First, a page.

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Inner Temple on 5 June 1724, he was called to the bar in February 1728, and joined the home circuit. In 1740 he was appointed steward of the court of the king's palace at Westminster, in the place of Sir Thomas Abney, and in Trinity term 1747 he was made a king's counsel, and was called to the bench of the Inner Temple. At the general election in the summer of 1747 he was returned to the House of Commons for the borough of East Grinstead. He sat in the house for only three sessions, and there is no record of any speech which he made there. In January 1749 he took part in the prosecution of the smugglers who were tried for murder before a special commission at Chichester (Howell, State Trials, xviii. 1069–1116). He was appointed a baron of the exchequer in the room of Charles Clarke (d. 1750) [q. v.], and, having received the order of the coif on 23 June 1750, took his seat on the bench accordingly. On 7 Nov. following he received the honour of knighthood. With Heneage Legge [q. v.] he tried Mary Blandy [q. v.] at the Oxford assizes in March 1752 (ib. xviii. 1117–94). While a puisne baron he was twice appointed a commissioner of the great seal. On the first occasion, from 19 Nov. 1756 to 20 June 1757, he was joined in the commission with Sir John Willes and Sir John Eardley-Wilmot. On the second occasion, from 21 Jan. 1770 to 23 Jan. 1771, he was chief commissioner, his colleagues being the Hon. Henry Bathurst (1714–1794) [q. v.] and Sir Richard Aston [q. v.] He succeeded Sir Thomas Parker as lord chief baron on 28 Oct. 1772. As Parker continued to enjoy vigorous health after his resignation, while Smythe was often prevented by illness from attending the court, Mansfield is said to have cruelly observed, ‘The new chief baron should resign in favour of his predecessor.’ After presiding in the exchequer for five years, Smythe was compelled in November 1777 to resign, owing to his infirmities. He was granted a pension of 2,400l., and on 3 Dec. was sworn a member of the privy council. He died at Old Bounds on 2 Nov. 1778, and was buried at Sutton-at-Hone, Kent.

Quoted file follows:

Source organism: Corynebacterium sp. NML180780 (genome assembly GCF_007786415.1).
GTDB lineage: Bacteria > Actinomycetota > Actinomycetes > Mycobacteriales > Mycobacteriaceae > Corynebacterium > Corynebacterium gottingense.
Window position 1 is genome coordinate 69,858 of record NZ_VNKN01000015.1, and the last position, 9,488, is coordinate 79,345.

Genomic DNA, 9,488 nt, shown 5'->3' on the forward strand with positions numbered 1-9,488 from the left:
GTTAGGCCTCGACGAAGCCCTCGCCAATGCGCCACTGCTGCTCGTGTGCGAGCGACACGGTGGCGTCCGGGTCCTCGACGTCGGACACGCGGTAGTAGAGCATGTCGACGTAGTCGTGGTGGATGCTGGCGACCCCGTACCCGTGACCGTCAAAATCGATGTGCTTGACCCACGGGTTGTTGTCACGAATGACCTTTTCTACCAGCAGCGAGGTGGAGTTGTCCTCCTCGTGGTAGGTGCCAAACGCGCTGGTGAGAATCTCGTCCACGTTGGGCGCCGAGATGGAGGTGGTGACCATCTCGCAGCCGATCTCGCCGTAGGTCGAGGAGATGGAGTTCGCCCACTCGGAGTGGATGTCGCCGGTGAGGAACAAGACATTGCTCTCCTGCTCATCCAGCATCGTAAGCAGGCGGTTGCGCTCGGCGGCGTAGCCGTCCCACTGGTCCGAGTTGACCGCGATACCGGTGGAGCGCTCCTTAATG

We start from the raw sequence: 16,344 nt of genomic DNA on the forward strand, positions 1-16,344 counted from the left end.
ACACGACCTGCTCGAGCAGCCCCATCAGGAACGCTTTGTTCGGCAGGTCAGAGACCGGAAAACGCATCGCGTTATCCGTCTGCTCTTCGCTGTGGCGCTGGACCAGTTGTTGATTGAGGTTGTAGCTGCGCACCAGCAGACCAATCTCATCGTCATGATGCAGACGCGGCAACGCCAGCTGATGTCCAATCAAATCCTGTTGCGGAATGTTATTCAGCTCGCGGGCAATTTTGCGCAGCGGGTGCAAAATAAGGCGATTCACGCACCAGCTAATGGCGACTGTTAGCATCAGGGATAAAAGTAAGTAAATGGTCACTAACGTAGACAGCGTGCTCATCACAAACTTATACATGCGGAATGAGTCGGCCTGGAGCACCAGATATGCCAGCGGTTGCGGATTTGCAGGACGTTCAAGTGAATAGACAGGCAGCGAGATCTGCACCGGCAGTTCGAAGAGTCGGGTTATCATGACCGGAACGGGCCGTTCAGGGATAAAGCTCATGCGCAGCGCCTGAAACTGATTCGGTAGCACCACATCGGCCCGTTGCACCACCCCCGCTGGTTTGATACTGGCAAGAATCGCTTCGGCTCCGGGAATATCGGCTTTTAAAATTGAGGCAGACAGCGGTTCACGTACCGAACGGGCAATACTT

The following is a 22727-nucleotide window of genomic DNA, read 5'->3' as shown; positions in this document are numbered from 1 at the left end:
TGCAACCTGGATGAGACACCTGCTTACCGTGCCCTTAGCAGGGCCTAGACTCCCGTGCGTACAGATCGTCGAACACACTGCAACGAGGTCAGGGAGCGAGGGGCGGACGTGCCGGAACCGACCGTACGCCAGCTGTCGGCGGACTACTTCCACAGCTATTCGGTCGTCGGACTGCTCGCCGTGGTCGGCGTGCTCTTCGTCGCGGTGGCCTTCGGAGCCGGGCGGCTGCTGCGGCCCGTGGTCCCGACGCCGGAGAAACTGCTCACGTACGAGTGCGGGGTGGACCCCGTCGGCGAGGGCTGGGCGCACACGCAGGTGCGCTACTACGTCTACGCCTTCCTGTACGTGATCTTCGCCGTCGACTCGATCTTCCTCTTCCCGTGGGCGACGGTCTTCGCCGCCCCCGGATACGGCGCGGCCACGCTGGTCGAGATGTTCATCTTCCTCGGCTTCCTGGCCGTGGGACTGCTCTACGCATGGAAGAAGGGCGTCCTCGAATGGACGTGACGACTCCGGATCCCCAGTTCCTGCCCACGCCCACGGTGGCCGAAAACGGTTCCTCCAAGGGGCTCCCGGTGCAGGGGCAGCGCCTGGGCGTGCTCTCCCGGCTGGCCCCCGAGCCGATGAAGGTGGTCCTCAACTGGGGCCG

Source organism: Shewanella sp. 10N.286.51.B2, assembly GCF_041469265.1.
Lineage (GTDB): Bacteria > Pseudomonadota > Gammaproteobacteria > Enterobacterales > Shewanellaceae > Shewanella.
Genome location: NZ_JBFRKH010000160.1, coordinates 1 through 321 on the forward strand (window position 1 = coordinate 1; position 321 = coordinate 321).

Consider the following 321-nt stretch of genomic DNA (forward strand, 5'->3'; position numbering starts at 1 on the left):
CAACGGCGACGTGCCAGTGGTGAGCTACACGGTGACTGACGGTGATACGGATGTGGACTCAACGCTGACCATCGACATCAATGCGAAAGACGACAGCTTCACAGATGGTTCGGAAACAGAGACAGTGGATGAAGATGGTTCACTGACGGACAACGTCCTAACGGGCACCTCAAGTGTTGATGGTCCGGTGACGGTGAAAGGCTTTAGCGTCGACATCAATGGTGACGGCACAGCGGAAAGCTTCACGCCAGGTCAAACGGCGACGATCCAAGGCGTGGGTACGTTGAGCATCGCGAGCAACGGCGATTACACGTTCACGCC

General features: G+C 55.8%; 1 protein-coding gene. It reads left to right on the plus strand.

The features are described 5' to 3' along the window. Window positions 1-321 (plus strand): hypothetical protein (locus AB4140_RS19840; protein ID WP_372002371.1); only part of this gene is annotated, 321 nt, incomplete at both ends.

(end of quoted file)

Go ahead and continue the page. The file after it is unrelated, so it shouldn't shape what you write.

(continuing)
Smythe is said to have refused the post of lord chancellor, and to have been ‘the ugliest man of his day’ (Funeral Sermon preached by the Rev. C. D. De Coetlogon, 1778, p. 25; Nichols, Lit. Illustrations, iii. 809). He was unjustly abused in print and in parliament for his conduct of the trial of John Taylor, a sergeant of the Scots guards, for the murder of James Smith, at the Guildford summer assizes in 1770. It appears that the jury, after considerable deliberation, brought in a verdict of guilty, upon which Smythe, who had told them that it was only manslaughter, expressed his surprise, and desired that a special verdict should be drawn up, which was duly signed by the jury. Though his conduct was vindicated by Dunning in the House of Commons on 6 Dec. 1770, and his decision was upheld by the judges of the king's bench on 8 Feb. 1771, the charge was reiterated by Junius in his letter to Lord Mansfield of 21 Jan. 1772 (Parl. Hist. xvi. 1211–1301; Woodfall, Junius, 1814, ii. 438–40). Smythe married, in 1733, Sarah, daughter of Sir Charles Farnaby, bart., of Kippington in Kent, but left no issue. Both he and his wife took a great interest in the evangelical movement. She died on 18 March 1790 and was buried at Sutton-at-Hone. Two of Smythe's letters to the Duke of Newcastle are preserved among the Additional MSS. at the British Museum, as well as a pedigree of the Smythe family drawn up by Edward Hasted under Smythe's inspection (32860 f. 444, 32906 f. 340, 5520 f. 45).

[Foss's Judges of England, 1864, viii. 369–71; Martin's Masters of the Bench of the Inner Temple, 1883, p. 73; Harris's Life of Lord-chancellor Hardwicke, 1847, iii. 95, 103; Sir William Blackstone's Reports, 1781, ii. 838, 1178; Hasted's Hist. of Kent, 1797–1801, iii. 26, 58, 287, v. 274–5; Gent. Mag. 1740 p. 623, 1747 p. 297, 1750 pp. 285, 526; Ann. Reg. 1778 Chron. p. 227; Burke's Peerage, &c., 1857, p. 387; Burke's Extinct Peerage, 1883, p. 621; Grad. Cantabr. 1800, p. 391; Notes and Queries, 8th ser. ix. 247, 416; Official Return of Lists of M.P.s, ii. 104; Townsend's Catalogue of Knights, 1833, p. 63; Haydn's Book of Dignities, 1890.]

G. F. R. B.


SMYTHE, WILLIAM JAMES (1816–1887), general and colonel-commandant royal artillery, second son of Samuel Smythe, vicar of Carnmoney, Belfast, and of his wife Margaret, daughter of John Owens of Tildary, co. Antrim, was born at Coole Glebe, Carnmoney, on 25 Jan. 1816. He was educated at Antrim until he entered the Royal Military Academy at Woolwich on 11 Nov. 1830. He received a commission as second lieutenant in the royal artillery on 20 Dec. 1833. In April 1835 he sailed for the Cape of Good Hope, where he served in the Kaffir war and received the war medal. He was promoted to be first lieutenant on 10 Jan. 1837. He returned to England in October the same year.

In July 1839 Smythe became secretary of the Royal Artillery Institution at Woolwich, and filled the office until he embarked for St. Helena in December 1811 to take